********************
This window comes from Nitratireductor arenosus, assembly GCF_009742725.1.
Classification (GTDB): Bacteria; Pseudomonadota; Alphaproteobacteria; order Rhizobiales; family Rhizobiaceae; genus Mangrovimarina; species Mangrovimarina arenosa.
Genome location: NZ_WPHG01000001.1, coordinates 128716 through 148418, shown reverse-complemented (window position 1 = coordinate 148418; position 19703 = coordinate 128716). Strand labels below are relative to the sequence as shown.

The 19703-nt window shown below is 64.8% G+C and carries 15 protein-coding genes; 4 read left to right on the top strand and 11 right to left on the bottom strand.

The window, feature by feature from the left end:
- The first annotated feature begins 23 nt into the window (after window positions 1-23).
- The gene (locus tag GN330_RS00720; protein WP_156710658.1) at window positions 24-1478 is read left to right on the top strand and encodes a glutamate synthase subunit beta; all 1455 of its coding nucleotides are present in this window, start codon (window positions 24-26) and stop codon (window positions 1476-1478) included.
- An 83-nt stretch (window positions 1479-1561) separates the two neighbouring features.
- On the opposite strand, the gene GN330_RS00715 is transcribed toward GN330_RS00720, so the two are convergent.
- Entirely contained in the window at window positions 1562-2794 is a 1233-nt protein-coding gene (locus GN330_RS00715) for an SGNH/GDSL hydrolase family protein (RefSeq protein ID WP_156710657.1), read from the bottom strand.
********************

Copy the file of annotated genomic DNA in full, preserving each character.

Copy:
This window comes from Nitratireductor arenosus, assembly GCF_009742725.1.
Classification (GTDB): Bacteria; Pseudomonadota; Alphaproteobacteria; order Rhizobiales; family Rhizobiaceae; genus Mangrovimarina; species Mangrovimarina arenosa.
Genome location: NZ_WPHG01000001.1, coordinates 128716 through 148418, shown reverse-complemented (window position 1 = coordinate 148418; position 19703 = coordinate 128716). Strand labels below are relative to the sequence as shown.

The 19703-nt window shown below is 64.8% G+C and carries 15 protein-coding genes; 4 read left to right on the top strand and 11 right to left on the bottom strand.

The window, feature by feature from the left end:
- The first annotated feature begins 23 nt into the window (after window positions 1-23).
- The gene (locus tag GN330_RS00720; protein WP_156710658.1) at window positions 24-1478 is read left to right on the top strand and encodes a glutamate synthase subunit beta; all 1455 of its coding nucleotides are present in this window, start codon (window positions 24-26) and stop codon (window positions 1476-1478) included.
- An 83-nt stretch (window positions 1479-1561) separates the two neighbouring features.
- On the opposite strand, the gene GN330_RS00715 is transcribed toward GN330_RS00720, so the two are convergent.
- Entirely contained in the window at window positions 1562-2794 is a 1233-nt protein-coding gene (locus GN330_RS00715) for an SGNH/GDSL hydrolase family protein (RefSeq protein ID WP_156710657.1), read from the bottom strand.